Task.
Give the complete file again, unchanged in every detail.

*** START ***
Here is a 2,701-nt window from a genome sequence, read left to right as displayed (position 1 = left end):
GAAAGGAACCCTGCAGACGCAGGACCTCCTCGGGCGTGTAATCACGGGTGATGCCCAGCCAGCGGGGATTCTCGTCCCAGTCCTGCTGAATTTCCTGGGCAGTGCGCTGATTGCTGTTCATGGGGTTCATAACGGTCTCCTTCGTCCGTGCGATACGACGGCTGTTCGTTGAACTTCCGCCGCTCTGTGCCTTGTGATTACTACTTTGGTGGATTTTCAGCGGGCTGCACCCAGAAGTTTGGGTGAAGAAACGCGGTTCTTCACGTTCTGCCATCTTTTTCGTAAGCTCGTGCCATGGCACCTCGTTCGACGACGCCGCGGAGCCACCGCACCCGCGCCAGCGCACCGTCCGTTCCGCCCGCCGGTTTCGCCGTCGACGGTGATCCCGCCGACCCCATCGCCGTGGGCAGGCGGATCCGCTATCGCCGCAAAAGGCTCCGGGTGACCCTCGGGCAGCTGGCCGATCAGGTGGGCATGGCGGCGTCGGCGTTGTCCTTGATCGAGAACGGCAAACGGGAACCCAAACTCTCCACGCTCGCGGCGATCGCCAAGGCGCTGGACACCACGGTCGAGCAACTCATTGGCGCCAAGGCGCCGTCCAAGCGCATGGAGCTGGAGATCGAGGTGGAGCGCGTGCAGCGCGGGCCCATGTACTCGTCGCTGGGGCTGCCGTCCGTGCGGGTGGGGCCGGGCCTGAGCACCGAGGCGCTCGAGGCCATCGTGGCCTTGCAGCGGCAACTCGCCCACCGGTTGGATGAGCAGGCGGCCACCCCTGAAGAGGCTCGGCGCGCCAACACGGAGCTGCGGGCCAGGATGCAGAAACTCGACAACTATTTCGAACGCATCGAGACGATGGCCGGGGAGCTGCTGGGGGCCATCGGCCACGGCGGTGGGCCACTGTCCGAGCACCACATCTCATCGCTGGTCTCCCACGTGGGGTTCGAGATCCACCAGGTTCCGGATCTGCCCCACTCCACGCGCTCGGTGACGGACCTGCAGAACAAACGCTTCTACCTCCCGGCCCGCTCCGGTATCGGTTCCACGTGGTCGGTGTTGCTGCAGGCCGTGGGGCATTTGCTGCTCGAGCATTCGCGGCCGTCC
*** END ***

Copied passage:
Here is a 2,701-nt window from a genome sequence, read left to right as displayed (position 1 = left end):
GAAAGGAACCCTGCAGACGCAGGACCTCCTCGGGCGTGTAATCACGGGTGATGCCCAGCCAGCGGGGATTCTCGTCCCAGTCCTGCTGAATTTCCTGGGCAGTGCGCTGATTGCTGTTCATGGGGTTCATAACGGTCTCCTTCGTCCGTGCGATACGACGGCTGTTCGTTGAACTTCCGCCGCTCTGTGCCTTGTGATTACTACTTTGGTGGATTTTCAGCGGGCTGCACCCAGAAGTTTGGGTGAAGAAACGCGGTTCTTCACGTTCTGCCATCTTTTTCGTAAGCTCGTGCCATGGCACCTCGTTCGACGACGCCGCGGAGCCACCGCACCCGCGCCAGCGCACCGTCCGTTCCGCCCGCCGGTTTCGCCGTCGACGGTGATCCCGCCGACCCCATCGCCGTGGGCAGGCGGATCCGCTATCGCCGCAAAAGGCTCCGGGTGACCCTCGGGCAGCTGGCCGATCAGGTGGGCATGGCGGCGTCGGCGTTGTCCTTGATCGAGAACGGCAAACGGGAACCCAAACTCTCCACGCTCGCGGCGATCGCCAAGGCGCTGGACACCACGGTCGAGCAACTCATTGGCGCCAAGGCGCCGTCCAAGCGCATGGAGCTGGAGATCGAGGTGGAGCGCGTGCAGCGCGGGCCCATGTACTCGTCGCTGGGGCTGCCGTCCGTGCGGGTGGGGCCGGGCCTGAGCACCGAGGCGCTCGAGGCCATCGTGGCCTTGCAGCGGCAACTCGCCCACCGGTTGGATGAGCAGGCGGCCACCCCTGAAGAGGCTCGGCGCGCCAACACGGAGCTGCGGGCCAGGATGCAGAAACTCGACAACTATTTCGAACGCATCGAGACGATGGCCGGGGAGCTGCTGGGGGCCATCGGCCACGGCGGTGGGCCACTGTCCGAGCACCACATCTCATCGCTGGTCTCCCACGTGGGGTTCGAGATCCACCAGGTTCCGGATCTGCCCCACTCCACGCGCTCGGTGACGGACCTGCAGAACAAACGCTTCTACCTCCCGGCCCGCTCCGGTATCGGTTCCACGTGGTCGGTGTTGCTGCAGGCCGTGGGGCATTTGCTGCTCGAGCATTCGCGGCCGTCC